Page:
Day 26: Good-Bye Iran, Hello Turkmenistan
Today was dedicated to passing first the Iranian and then the Turkmen border posts. Afterwards it was planned that some friends of a friend will pick us up and take us in a 4-hour bus ride to Ashgabat, Turkmenistan’s surreal capital.
Since my arrival in Shiraz on March 24 I spent in total 25 days in Iran. It was a very positive experience, I met hundreds of wonderful people, saw many different climate zones, and heard around 10’000 times an Iranian driver honking when passing us. I am quite sure it was not the last time I visited Iran.
We reached the Iranian border post at 9:00 in the morning to be sure to be done with both border posts before lunch-time, because I knew that on the Turkmen side, they will have a lunch break where they stop everything. So far everything went smooth, we could easily pass all the trucks lining up with our bikes and reached the customs building. There the waiting began. We were directed to the baggage inspection, but nobody was there. We waited at least 20 minutes until someone showed up to look at my luggage and especially at the pictures on my camera. But we passed everything, so there was only the passport control left. We did not wait for long and someone showed up to take our passports and then disappeared with them. Then we waited at least 45 minutes, when someone else came back with the passports and the exit stamp in it. In total we spend at least 1.5 hours, but then we were officially out of Iran.
As soon as we crossed the bridge at the border, we were welcomed by friendly Turkmen soldiers, and because the customs building was 1 km away, we followed the road where there was a soldier every 100 m to make sure we find the way.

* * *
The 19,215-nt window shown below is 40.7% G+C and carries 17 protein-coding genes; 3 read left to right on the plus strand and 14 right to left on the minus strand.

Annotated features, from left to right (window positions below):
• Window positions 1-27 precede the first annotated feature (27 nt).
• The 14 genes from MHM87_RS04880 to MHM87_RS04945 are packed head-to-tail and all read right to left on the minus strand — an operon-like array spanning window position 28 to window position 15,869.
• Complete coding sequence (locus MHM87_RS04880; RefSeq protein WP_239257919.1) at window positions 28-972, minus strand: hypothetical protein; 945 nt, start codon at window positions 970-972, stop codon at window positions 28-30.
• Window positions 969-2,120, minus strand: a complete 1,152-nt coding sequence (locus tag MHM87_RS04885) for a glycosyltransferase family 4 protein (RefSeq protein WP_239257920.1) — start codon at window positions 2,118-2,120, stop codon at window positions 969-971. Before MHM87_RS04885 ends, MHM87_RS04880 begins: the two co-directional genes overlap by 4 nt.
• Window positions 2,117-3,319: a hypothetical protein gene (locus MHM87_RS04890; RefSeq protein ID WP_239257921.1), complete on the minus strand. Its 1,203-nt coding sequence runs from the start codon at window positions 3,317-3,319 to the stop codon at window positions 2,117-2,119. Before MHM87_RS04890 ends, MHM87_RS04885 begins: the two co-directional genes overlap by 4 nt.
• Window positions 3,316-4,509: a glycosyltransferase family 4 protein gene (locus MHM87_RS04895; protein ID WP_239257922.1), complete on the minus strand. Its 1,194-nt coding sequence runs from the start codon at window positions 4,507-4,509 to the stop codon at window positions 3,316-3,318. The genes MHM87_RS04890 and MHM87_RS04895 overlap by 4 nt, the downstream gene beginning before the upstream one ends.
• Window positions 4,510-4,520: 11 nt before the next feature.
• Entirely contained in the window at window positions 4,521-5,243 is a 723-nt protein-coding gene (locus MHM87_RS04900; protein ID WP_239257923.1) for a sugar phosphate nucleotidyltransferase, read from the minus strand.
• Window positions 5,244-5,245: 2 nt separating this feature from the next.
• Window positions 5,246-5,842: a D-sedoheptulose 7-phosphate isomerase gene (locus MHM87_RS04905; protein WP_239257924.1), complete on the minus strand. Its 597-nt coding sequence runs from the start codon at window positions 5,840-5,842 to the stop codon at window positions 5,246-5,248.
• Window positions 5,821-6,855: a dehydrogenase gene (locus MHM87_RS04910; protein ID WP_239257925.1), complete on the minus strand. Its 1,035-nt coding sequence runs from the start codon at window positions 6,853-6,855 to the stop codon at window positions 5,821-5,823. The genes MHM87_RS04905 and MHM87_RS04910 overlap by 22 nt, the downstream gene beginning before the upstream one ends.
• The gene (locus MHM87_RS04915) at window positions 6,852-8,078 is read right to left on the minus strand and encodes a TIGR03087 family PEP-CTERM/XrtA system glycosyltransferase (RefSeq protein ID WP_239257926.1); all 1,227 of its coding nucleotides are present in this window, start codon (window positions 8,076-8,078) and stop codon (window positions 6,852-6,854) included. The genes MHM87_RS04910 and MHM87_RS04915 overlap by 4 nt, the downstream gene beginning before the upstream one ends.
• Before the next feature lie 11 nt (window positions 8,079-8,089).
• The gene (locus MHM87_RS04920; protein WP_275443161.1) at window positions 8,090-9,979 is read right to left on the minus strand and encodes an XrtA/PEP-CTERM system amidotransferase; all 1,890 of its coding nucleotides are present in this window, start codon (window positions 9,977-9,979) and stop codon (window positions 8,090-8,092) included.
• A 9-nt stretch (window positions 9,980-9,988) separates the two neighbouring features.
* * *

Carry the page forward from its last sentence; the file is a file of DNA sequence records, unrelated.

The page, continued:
Once at the customs building, we first had to stand in front of an infrared camera to make sure we’re healthy – and we passed. Then we were directed to a desk where, after paying an entrance fee of $14, we got the entry stamp and were explained in very clear words that we are on a TRANSIT VISA and hence are not allowed to go anywhere else in the country than the direct route from Sarahs to Farap. More on that later. So what was left was the baggage inspection. But unfortunately it was already 11:50 and the border guards felt hungry, so everything was shut down for an hour and we had to wait with about 20 other truck drivers.
After lunch break everything went quick and we were finally officially in Turkmenistan where we were picked up by our friends from Ashgabat.
About the Transit Visa
Turkmenistan is very restrictive with letting foreigners into the country. In order to receive a tourist visa, one must book a tour through an accredited agency and is under constant surveillance of a guide. This is not really compatible with cycle tourists.
The only alternative is applying for a Transit Visa, which, as the name says, means you only want to cross Turkmenistan from one country to another. With such a visa you can travel on your own. But the restrictions are, that you must not deviate from the route that was approved in the visa, and that you only have 5 days for the 500 km across the country.
Lucie and I both got a transit visa. It is by the way by far not guaranteed that the transit visa request is approved. I heard of several cyclists this year where the request was denied.
To Mary instead of Ashgabat
Our initial plan was to have a fun evening with our friends in the capital Ashgabat, but after the very clear instructions at the border, Lucie and I did not want to risk getting into trouble by being caught in Ashgabat, around 250 km off the transit route. Therefore we drove with at least one of the friends to Mary, a city that is on our transit route where we will go sightseeing tomorrow.
It is very unfortunate not to be able to meet all friends in Ashgabat however and I hope that at some point the government (or more like the President) will realize that tourism is not such a bad thing.